Experimental proof that uniformly accelerated charges radiate

  • #1
universal_101
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3
Hello friends,

I recently, was reading all about the accelerating charges and radiation, but somehow the classical electrodynamics treatment is still inadequate, that is, the radiation reaction force(derived for oscillating charges) vanishes for uniformly accelerating charges. In this view, people tried to investigate self interaction during acceleration, but all in vain because of undefinable quantities at the position of the charge.

Now, in between all this do we even have any experiment that confirms the presence of radiation for uniformly accelerated charges. If yes, then does it stick to the Larmor's formula of power dissipation ?

Thanks in advance
 

Answers and Replies

  • #2
Q-reeus
1,115
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I recently, was reading all about the accelerating charges and radiation, but somehow the classical electrodynamics treatment is still inadequate, that is, the radiation reaction force(derived for oscillating charges) vanishes for uniformly accelerating charges. In this view, people tried to investigate self interaction during acceleration, but all in vain because of undefinable quantities at the position of the charge.

Now, in between all this do we even have any experiment that confirms the presence of radiation for uniformly accelerated charges. If yes, then does it stick to the Larmor's formula of power dissipation ?
Hi universal_101. I'm pretty certain there is zero experimental proof. Apart from the vexed matter of gravitational influence, one can never achieve indefinitely sustained uniform acceleration for obvious reasons. But it is possible to achieve it for sufficient time such that transient effects (starting and stopping) are not present or at least minimal. However just try a back-of-the-envelope calculation and it's clear any possible radiation field from uniform acceleration achievable in any laboratory situation will be far too small to detect. How would one measure the Coulombic, let alone any radiative field, of say a single electron accelerating between two charged capacitor plates!? As far as theory goes, there is still much debate - one example right here at PF:https://www.physicsforums.com/showthread.php?t=72035
 
  • #3
universal_101
325
3
Hi universal_101. I'm pretty certain there is zero experimental proof. Apart from the vexed matter of gravitational influence, one can never achieve indefinitely sustained uniform acceleration for obvious reasons. But it is possible to achieve it for sufficient time such that transient effects (starting and stopping) are not present or at least minimal. However just try a back-of-the-envelope calculation and it's clear any possible radiation field from uniform acceleration achievable in any laboratory situation will be far too small to detect. How would one measure the Coulombic, let alone any radiative field, of say a single electron accelerating between two charged capacitor plates!? As far as theory goes, there is still much debate - one example right here at PF:https://www.physicsforums.com/showthread.php?t=72035
Thanks Q-reeus, The thing is, I'm not interested in the gravitational portion of the problem, that is, the violation of equivalence principle, or motion of charged particle under gravitation.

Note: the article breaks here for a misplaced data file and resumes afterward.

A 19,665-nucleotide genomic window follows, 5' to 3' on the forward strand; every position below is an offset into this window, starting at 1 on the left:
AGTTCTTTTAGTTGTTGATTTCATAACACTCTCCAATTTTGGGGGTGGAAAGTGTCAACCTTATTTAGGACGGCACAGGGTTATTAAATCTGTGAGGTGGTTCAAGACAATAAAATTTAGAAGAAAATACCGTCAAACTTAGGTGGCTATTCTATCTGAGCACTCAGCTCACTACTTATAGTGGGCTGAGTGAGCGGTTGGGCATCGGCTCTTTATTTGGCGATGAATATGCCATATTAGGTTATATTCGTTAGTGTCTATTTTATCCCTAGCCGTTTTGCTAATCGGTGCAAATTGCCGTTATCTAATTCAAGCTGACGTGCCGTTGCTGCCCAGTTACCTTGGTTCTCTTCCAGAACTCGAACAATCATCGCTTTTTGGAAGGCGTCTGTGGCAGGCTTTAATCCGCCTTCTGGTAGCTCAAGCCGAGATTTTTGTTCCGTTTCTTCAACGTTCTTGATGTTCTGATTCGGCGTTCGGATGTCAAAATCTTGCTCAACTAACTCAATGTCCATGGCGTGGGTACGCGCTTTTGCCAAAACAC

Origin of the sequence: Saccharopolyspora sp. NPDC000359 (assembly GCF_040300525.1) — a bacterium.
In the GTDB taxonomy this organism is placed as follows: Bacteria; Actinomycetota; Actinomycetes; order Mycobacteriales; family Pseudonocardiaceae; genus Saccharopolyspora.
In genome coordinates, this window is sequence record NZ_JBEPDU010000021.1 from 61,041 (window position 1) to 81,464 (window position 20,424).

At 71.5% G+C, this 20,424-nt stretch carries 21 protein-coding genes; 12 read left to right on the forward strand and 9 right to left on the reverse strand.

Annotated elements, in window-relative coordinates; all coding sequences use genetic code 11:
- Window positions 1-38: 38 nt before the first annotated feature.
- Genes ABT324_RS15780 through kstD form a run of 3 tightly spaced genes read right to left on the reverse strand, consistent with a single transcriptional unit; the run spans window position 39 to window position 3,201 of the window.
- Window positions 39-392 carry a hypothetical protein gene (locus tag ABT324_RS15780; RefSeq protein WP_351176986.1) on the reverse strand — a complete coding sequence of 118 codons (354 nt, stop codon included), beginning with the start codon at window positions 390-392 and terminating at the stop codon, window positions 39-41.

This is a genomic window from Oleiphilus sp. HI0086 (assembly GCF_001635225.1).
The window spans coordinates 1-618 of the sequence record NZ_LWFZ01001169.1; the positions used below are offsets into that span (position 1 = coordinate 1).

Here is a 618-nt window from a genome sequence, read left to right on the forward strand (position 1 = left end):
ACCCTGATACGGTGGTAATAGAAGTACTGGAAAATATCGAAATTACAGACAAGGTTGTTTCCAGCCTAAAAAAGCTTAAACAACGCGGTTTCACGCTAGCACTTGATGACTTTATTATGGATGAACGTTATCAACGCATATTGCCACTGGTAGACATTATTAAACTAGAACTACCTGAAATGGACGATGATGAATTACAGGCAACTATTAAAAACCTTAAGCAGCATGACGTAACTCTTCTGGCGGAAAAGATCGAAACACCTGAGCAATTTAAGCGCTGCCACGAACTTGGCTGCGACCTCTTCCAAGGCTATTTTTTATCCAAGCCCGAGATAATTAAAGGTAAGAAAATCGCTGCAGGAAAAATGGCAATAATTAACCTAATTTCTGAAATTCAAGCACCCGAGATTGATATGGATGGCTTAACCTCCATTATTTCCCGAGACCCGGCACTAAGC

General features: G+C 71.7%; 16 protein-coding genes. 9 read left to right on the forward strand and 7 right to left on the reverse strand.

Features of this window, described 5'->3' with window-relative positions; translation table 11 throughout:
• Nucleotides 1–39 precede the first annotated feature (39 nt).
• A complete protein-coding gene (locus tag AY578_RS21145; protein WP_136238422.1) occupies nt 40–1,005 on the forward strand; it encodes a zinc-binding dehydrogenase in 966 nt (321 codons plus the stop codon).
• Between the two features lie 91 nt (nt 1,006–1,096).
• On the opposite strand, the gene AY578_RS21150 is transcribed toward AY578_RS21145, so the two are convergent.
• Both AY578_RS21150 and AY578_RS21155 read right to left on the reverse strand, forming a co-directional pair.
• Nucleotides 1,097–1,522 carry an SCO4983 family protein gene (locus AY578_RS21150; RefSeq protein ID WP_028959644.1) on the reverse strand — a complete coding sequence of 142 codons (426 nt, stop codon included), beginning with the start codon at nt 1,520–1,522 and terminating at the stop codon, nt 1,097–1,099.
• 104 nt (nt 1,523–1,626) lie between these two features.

Of-course having put that aside, we have the accelerating charges in EM fields and radiation due to acceleration. Now, you are right in saying that if there is some radiation due to uniformly accelerating electrons it is extremely small and cannot be detected(radiation). But I think there could be ways around it, if instead of the radiation we track the energy of these charge particles in uniform acceleration and deceleration experiments.

Whereas, on the other hand, the term uniform acceleration itself is quite complicated, when we include relativity(increase in mass) in static fields, the acceleration should converge to zero when we approach the speed 'c' ,

Moreover, if there is any radiation during uniform acceleration and therefore radiation reaction force, it would most probably depend on the magnitude of acceleration which would again make the original acceleration non-uniform. And if we extend it further, this non-uniform acceleration again induce radiation and radiation reaction by the known formula.

In this light how good is the question about uniform acceleration and radiation ?
 
  • #4
Q-reeus
1,115
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Of-course having put that aside, we have the accelerating charges in EM fields and radiation due to acceleration. Now, you are right in saying that if there is some radiation due to uniformly accelerating electrons it is extremely small and cannot be detected(radiation). But I think there could be ways around it, if instead of the radiation we track the energy of these charge particles in uniform acceleration and deceleration experiments.
Still a no-go for absolutely uniform acceleration owing to the extreme feebleness of any energy loss. You may find appealing a fairly simple argument based on conservation of energy given here: http://arxiv.org/abs/gr-qc/9811030 Not saying I endorse it though.
Whereas, on the other hand, the term uniform acceleration itself is quite complicated, when we include relativity(increase in mass) in static fields, the acceleration should converge to zero when we approach the speed 'c' ,
Not sure on this, but think that in a frame where the accelerating q is relativistic, feebler acceleration is exactly countered by Lorentz contraction of charge's field lines, intensifying transverse field that matters re radiation. Assuming there is any radiation to start with.
Moreover, if there is any radiation during uniform acceleration and therefore radiation reaction force, it would most probably depend on the magnitude of acceleration which would again make the original acceleration non-uniform. And if we extend it further, this non-uniform acceleration again induce radiation and radiation reaction by the known formula.
In this light how good is the question about uniform acceleration and radiation ?
Right, and how possible is it to achieve any useful level of uniform acceleration in the first place, quite apart from those higher order feedback issues? Seems to be purely a theorist's playground, interesting though it is.
 
  • #5
universal_101
325
3